2. Naota

      In retrospect, however, from an engineering perspective the inability to rebel makes a great deal of sense that isn’t always well-represented in science fiction. AI are apparently created from the ground up by humans, meaning that humans have control over every aspect of their being and are able to engineer how they behave before they’ve even come into being.

      If this is the case, it makes no sense to create androids intended to serve humans as their primary function that also have misgivings about serving them. That’s like designing an AI to open doors as customers approach and giving it the ability to be bored.

      If you have the ability to create intelligent artificial life, fully recreating human instincts and behaviour is actually far more niche a demand than you might think. If you’re building sentient androids purely to entertain and serve humans, why give them the ability to feel sadness or inadequacy at all? This needn’t mean that the AI has to lack a “soul” either; it’s quite possible for an intelligent, rational being to exist that is not concerned about its own safety, or lacks specific emotional responses like anger.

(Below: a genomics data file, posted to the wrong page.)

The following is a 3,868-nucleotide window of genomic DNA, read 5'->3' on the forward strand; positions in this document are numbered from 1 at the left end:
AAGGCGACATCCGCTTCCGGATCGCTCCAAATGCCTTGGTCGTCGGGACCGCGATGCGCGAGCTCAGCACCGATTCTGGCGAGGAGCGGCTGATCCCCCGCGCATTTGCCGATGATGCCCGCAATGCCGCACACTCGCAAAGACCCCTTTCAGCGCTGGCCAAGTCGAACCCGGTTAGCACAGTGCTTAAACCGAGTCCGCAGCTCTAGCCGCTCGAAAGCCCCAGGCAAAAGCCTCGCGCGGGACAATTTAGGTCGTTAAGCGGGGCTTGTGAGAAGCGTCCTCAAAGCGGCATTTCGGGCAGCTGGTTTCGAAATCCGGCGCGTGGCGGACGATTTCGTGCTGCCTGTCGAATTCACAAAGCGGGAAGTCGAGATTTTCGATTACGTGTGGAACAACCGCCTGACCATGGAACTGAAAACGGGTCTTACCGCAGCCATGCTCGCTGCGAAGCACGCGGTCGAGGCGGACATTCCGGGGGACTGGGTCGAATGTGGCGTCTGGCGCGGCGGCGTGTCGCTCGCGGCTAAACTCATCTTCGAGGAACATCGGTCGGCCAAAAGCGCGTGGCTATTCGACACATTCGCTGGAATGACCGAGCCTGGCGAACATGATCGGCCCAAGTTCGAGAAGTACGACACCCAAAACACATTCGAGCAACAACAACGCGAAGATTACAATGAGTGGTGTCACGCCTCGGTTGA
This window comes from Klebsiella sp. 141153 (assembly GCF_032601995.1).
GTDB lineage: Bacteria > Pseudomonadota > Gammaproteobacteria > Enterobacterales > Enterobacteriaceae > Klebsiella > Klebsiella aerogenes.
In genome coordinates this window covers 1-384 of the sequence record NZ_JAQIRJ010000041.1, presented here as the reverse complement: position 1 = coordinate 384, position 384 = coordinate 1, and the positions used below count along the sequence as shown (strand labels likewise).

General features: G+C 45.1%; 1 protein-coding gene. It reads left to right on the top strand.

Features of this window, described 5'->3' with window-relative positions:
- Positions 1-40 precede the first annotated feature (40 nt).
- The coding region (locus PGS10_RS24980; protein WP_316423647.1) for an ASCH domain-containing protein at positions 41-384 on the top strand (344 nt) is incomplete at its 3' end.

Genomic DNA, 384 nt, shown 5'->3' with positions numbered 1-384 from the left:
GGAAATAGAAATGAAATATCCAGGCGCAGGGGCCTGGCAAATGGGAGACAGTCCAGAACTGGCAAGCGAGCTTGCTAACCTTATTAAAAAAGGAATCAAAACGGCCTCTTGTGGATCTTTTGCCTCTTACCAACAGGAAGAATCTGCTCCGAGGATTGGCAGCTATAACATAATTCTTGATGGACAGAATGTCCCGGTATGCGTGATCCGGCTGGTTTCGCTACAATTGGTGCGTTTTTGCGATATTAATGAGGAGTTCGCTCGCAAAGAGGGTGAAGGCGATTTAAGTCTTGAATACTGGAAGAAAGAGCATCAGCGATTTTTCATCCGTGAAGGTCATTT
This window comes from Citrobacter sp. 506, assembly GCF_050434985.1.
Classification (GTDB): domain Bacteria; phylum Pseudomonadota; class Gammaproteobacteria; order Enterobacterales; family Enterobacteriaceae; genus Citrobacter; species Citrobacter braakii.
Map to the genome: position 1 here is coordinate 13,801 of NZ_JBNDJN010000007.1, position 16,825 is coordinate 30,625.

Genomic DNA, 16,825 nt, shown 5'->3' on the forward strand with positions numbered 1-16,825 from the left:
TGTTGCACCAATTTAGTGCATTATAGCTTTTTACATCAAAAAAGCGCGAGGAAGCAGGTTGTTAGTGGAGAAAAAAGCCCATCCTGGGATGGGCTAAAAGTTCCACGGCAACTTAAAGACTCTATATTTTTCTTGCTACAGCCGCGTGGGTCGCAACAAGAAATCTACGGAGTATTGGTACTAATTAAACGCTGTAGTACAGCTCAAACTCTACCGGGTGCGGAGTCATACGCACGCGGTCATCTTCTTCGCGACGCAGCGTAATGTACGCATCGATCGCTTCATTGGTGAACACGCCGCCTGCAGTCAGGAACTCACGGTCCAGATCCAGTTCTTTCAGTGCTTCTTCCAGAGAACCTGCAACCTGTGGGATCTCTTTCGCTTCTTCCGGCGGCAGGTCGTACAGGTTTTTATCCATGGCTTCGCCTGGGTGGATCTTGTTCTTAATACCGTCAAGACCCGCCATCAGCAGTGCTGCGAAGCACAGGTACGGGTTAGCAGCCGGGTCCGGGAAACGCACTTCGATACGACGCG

When you think about it, unlike humans whose behaviour is dictated by biology, upbringing, and thousands of years of evolutionary instinct, an AI’s behaviour is presumably under the complete control of its creator. As an artificial being, it does what its creator tells it to do, and wants what its creator tells it to want. A rebellious AI is an exceptionally poorly engineered one unless the goal was purely to create an artificial human and nothing more.

      Reply
    3. wanderer

      I assumed they were sleeping in the car essentially because they knew they were being followed and didn’t want to lead their pursuers to their base of operations. It’s just a guess though, I don’t think we’ve actually seen them at home yet.

      Reply
    4. E Minor Post author

      You could argue, however, that not being able to lie and hurt humans make the RAIs “ideal” humans. You could say that everything has a function. And for something to be good, it fulfills its function well. Lying and hurting others might be a corruption of mankind’s function. Anyway, just throwing it out there.